With the British government massively cutting public spending, expect reliance on the private sector to grow. And little accountability. Just how both sides want it:
The scale of the country’s reliance on private companies to power the state is revealed today as the government takes the historic step of publishing its accounts for the first time.
The disclosure of the majority of payments made by government departments over the first five months after the election reveals Whitehall’s struggle to wean itself off high-cost contracts – and a burgeoning industry emerging around the coalition’s reforms.
It also reveals the lingering waste in the government machine, with civil servants sent on chocolate-themed awaydays, training for civil servants in how to have “difficult conversations”, and nightclubs rented for official meetings. Downing Street spent £55,000 renovating David Cameron’s offices after his election.
The data includes 194,000 individual payments made by every government department between May and September this year. It shows everything from the student loan bill to the Whitehall phone bill, giving an extraordinary insight into the government’s books. Eton was paid £40,000 of taxpayers’ money to work with state schools, £1.17m went on in-cell TV for prisoners who have earned the privilege, and £6.6m on free coal for ex-miners.
Publication of spending data was at the heart of the coalition’s promise to make government more transparent but today is the first time it has released figures relating to its own period in government. Francis Maude, the Cabinet Office minister, said publication would force civil servants to re-evaluate their spending and encourage companies to undercut their rivals to reduce costs further.
But as the files were made available to journalists last night the government was feeling the first glimpse of the reality of its transparency project, with some officials unable to explain items of spending, the Ministry of Defence forced to redact entries to protect national security, and a furious spat between the government and Labour over who was to blame for individual items of spending.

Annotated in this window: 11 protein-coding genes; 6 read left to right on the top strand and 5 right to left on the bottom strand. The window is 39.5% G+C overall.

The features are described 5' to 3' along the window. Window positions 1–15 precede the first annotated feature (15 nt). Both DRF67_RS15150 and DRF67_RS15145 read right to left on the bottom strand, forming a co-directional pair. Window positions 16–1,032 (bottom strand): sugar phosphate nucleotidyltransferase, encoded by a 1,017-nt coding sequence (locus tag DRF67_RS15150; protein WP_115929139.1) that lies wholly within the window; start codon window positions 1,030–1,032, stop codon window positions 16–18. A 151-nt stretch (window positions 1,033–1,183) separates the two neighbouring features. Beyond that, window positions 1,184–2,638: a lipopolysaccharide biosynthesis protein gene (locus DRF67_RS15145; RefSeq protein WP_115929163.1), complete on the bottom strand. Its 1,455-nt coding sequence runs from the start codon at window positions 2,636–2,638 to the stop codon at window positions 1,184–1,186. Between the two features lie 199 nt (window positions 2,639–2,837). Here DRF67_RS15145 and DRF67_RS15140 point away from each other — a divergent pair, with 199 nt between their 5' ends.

“A lot of this stuff we inherited and had to continue,” a Downing Street source said. “The government needs to start taking responsibility for itself,” a senior Labour source responded.
Maude, writing for the Guardian’s Comment is Free, says: “When you are forced to account for the money you spend, you spend it more wisely. This government should be held to account for every penny it spends and I believe that with the weight of public interest on their shoulders, greater transparency will drive departments to make the right decisions about how they spend taxpayer’s money.”
Key revelations from the spending data released include:
• The scale of the payments to the biggest private suppliers dwarfs the budgets for some government departments. Capita, the single largest outsourcing firm working for the government, received £3.3bn over the period – including the processing and payment of teachers’ pensions – more than the Department of Energy and Climate Change receives in a year.
• £1.43bn was spent on PFI projects for schools and £1.25bn on other PFI deals.
• The challenge facing the government as it attempts to renegotiate its colossal IT bill is laid bare. It paid £271m to one firm alone, Aspire, which oversees the IT system for Revenue & Customs.